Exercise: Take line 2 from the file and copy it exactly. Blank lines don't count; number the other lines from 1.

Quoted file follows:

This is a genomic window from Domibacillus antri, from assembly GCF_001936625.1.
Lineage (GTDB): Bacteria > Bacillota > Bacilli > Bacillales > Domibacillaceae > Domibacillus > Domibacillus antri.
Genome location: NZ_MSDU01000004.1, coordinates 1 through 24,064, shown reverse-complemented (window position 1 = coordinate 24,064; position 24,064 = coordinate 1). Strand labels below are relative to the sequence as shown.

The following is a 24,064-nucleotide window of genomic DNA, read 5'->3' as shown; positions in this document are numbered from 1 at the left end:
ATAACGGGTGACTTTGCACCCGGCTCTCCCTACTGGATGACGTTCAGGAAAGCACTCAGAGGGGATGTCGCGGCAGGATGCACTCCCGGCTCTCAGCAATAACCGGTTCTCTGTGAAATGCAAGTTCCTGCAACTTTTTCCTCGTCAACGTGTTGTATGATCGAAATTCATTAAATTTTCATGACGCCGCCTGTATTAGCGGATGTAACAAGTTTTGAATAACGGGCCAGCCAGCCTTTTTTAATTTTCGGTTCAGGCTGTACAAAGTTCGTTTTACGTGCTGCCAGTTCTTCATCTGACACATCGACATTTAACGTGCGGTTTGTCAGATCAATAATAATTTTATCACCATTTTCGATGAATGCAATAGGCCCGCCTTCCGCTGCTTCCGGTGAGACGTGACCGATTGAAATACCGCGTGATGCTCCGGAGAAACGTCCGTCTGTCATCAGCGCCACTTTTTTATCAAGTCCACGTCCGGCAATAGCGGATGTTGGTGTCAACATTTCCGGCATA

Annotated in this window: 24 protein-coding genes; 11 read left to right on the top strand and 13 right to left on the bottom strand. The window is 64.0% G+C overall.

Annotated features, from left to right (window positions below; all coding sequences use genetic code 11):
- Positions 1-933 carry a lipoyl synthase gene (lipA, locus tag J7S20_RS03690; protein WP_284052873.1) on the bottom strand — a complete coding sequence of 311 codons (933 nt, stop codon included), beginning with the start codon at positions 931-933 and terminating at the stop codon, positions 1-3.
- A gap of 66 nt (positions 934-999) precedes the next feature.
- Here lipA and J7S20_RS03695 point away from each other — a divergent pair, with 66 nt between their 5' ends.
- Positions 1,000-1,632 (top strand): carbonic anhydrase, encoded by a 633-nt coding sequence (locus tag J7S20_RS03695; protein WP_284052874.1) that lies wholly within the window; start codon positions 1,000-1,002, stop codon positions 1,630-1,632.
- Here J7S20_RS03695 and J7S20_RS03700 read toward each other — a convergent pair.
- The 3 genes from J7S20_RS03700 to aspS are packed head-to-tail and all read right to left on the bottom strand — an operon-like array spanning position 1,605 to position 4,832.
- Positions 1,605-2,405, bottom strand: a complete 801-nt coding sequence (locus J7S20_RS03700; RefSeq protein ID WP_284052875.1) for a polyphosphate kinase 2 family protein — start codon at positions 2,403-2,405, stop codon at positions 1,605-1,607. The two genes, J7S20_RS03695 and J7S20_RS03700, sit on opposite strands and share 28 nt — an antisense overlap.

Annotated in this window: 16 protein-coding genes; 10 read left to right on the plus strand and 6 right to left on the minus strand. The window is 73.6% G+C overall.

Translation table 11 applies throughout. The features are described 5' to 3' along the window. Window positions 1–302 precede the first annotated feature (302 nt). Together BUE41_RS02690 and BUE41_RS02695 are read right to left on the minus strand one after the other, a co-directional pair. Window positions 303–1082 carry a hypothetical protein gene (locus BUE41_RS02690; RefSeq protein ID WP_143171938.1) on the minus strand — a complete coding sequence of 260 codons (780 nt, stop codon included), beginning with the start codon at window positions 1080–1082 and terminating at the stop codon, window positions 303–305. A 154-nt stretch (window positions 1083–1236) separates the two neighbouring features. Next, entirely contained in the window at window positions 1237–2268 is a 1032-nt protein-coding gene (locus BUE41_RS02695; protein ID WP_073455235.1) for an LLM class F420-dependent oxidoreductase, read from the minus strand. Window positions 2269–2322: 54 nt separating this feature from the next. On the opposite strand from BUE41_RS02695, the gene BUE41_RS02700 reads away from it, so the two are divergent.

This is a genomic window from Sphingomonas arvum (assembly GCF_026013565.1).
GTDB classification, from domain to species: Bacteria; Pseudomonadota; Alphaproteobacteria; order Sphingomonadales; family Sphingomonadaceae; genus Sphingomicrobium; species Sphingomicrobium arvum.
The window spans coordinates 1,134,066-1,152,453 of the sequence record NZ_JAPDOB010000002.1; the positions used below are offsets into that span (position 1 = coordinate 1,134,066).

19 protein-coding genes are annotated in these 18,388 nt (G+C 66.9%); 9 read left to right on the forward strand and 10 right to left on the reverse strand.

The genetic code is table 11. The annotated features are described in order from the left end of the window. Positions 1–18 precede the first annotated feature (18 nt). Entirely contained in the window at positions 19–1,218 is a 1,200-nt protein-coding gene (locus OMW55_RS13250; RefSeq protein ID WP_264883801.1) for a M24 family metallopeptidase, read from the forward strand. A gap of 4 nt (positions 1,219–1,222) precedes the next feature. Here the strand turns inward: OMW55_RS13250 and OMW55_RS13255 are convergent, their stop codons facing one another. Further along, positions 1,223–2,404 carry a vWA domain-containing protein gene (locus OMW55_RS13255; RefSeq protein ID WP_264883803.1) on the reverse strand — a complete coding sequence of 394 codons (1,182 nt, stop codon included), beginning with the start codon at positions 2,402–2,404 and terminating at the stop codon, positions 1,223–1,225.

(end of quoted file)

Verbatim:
Lineage (GTDB): Bacteria > Bacillota > Bacilli > Bacillales > Domibacillaceae > Domibacillus > Domibacillus antri.